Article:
Does Your Partner Have Too Much Control Over You?
Updated: Jul 11
When all the focus is on one person’s needs.
Healthy relationships involve equality and mutual respect.
When one partner has disproportionate power, their goals and desires may be prioritized over their partner's.
Being in a powerless role can lead to self-silencing, over-apology, objectification, and negative emotions.
A romantic relationship shouldn’t be a power struggle. While it may not be realistic to feel perfectly equal all the time, people in healthy relationships at least strive for this goal. Rather than trying to maximize their own power at their partner’s expense, they want one another to feel empowered to make decisions.
Not all relationships follow this pattern, though. Sometimes the balance of power is heavily lopsided, with one person’s needs and goals taking priority. The powerful partner may benefit from this dynamic, but the powerless partner is more likely to suffer.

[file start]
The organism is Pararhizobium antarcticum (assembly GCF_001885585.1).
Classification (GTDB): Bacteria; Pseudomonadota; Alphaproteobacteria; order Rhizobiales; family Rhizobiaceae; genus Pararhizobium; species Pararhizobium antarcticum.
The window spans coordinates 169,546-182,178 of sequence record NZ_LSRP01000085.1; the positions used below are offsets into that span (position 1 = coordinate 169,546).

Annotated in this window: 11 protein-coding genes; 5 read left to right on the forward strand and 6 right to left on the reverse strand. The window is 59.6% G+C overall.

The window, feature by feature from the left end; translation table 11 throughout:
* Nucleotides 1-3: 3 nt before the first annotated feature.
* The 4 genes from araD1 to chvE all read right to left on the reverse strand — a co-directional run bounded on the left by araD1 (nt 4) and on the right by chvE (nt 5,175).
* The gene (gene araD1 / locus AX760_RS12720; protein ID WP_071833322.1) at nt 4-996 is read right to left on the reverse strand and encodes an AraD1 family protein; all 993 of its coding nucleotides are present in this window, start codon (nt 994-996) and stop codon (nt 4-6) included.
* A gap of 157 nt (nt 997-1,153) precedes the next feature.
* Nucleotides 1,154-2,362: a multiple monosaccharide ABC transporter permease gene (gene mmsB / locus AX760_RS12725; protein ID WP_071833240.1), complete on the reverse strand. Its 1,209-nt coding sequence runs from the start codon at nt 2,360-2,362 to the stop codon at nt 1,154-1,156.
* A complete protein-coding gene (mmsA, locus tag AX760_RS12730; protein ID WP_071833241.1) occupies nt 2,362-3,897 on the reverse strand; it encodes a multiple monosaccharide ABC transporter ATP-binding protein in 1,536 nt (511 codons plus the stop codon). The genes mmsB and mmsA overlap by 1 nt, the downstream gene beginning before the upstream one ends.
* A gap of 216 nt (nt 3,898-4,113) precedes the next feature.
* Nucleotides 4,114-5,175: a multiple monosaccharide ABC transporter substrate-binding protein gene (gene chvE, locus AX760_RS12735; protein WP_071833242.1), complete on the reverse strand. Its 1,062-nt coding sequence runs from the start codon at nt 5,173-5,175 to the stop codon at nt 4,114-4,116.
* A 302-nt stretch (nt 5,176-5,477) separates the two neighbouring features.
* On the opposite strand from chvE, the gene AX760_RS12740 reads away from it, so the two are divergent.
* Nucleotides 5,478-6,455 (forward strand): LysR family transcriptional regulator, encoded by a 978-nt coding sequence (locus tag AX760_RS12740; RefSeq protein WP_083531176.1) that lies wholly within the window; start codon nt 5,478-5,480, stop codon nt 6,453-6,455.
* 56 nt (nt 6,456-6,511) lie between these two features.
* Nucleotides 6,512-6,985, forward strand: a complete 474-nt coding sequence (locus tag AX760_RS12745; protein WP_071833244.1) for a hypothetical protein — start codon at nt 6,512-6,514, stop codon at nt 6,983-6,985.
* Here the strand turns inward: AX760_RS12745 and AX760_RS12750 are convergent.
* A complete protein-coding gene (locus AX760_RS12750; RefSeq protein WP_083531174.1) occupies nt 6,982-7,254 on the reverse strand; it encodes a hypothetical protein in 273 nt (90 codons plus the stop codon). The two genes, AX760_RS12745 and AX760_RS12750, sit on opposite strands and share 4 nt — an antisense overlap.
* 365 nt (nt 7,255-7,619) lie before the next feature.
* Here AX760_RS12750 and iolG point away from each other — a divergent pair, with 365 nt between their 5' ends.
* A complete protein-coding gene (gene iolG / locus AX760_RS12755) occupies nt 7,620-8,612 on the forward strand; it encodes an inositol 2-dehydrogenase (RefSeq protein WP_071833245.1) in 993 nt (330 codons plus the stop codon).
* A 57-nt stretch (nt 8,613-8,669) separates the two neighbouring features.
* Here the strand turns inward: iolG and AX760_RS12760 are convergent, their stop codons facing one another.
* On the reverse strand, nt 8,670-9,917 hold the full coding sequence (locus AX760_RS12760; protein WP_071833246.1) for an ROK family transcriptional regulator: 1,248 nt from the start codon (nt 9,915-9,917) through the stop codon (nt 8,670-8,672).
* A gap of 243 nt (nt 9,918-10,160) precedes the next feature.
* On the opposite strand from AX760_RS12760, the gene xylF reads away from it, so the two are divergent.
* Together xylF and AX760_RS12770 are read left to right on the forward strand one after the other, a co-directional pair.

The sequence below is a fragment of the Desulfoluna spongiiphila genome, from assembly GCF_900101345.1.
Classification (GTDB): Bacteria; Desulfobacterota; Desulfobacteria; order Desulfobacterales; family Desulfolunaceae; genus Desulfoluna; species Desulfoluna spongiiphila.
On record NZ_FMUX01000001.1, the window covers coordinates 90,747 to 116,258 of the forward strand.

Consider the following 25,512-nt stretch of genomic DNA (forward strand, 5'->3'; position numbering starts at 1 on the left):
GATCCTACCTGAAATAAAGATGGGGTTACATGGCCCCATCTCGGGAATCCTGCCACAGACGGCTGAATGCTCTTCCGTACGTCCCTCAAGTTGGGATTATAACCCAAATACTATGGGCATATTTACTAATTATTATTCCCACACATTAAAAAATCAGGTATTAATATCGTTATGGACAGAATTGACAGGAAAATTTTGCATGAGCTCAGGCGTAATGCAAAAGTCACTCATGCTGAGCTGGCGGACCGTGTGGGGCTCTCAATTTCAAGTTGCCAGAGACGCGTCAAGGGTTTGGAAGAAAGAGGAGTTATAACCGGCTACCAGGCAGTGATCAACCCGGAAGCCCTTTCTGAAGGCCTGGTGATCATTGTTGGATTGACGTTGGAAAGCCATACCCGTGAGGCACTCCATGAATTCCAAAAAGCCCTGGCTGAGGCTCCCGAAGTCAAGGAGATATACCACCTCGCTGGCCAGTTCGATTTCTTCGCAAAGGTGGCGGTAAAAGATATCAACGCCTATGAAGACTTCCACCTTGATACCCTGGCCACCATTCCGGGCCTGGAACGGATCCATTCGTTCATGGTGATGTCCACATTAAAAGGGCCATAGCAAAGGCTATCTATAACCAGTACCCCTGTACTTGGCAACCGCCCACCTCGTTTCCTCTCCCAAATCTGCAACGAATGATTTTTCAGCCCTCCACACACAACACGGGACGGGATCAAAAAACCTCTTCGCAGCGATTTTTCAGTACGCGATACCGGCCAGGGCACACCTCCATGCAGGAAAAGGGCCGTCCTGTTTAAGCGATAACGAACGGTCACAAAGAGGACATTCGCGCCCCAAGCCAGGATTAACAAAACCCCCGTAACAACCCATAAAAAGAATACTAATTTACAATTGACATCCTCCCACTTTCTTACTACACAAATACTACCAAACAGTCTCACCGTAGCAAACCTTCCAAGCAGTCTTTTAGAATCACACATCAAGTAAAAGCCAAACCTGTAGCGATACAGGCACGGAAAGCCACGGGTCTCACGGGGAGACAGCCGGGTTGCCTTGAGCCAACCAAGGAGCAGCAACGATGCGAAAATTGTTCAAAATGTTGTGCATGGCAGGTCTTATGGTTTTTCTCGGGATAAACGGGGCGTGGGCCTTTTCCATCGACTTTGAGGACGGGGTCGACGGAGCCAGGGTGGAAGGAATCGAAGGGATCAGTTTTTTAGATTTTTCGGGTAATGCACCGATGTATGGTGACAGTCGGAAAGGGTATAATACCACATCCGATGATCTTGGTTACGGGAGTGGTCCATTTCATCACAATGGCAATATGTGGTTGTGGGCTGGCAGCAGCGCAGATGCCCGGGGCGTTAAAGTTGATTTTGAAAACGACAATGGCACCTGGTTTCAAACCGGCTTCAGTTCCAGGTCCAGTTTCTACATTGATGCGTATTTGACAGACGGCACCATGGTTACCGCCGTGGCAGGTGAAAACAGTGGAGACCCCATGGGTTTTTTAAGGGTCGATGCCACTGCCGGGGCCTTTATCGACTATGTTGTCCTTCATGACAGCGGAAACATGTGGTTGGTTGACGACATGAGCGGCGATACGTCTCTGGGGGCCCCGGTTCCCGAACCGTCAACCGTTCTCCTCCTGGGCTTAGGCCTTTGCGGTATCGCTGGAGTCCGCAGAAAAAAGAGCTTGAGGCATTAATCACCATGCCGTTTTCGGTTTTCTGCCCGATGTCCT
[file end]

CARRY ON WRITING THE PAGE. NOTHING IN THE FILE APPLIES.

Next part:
Research has identified a range of negative experiences associated with being in a lower-power role, five of which are described here. If you relate to these, it could be a sign that there is an imbalance in your relationship worth examining. 1. You don’t feel like you can be yourself with your partner
Powerful people may feel more free to express themselves, whereas those who lack power may feel pressure to tailor their behavior to the needs of others. One study found that romantic partners with less power (agreeing with statements like, “Even if I voice them, my views have little sway”) were more likely to hide negative thoughts and feelings during daily interactions with their partners, whereas their partners were unlikely to feel this constraint.
Another study found that even just thinking about a time when someone else had control or influence over them made people feel that it was harder to be themselves and share their true feelings.
2. You’re always the one apologizing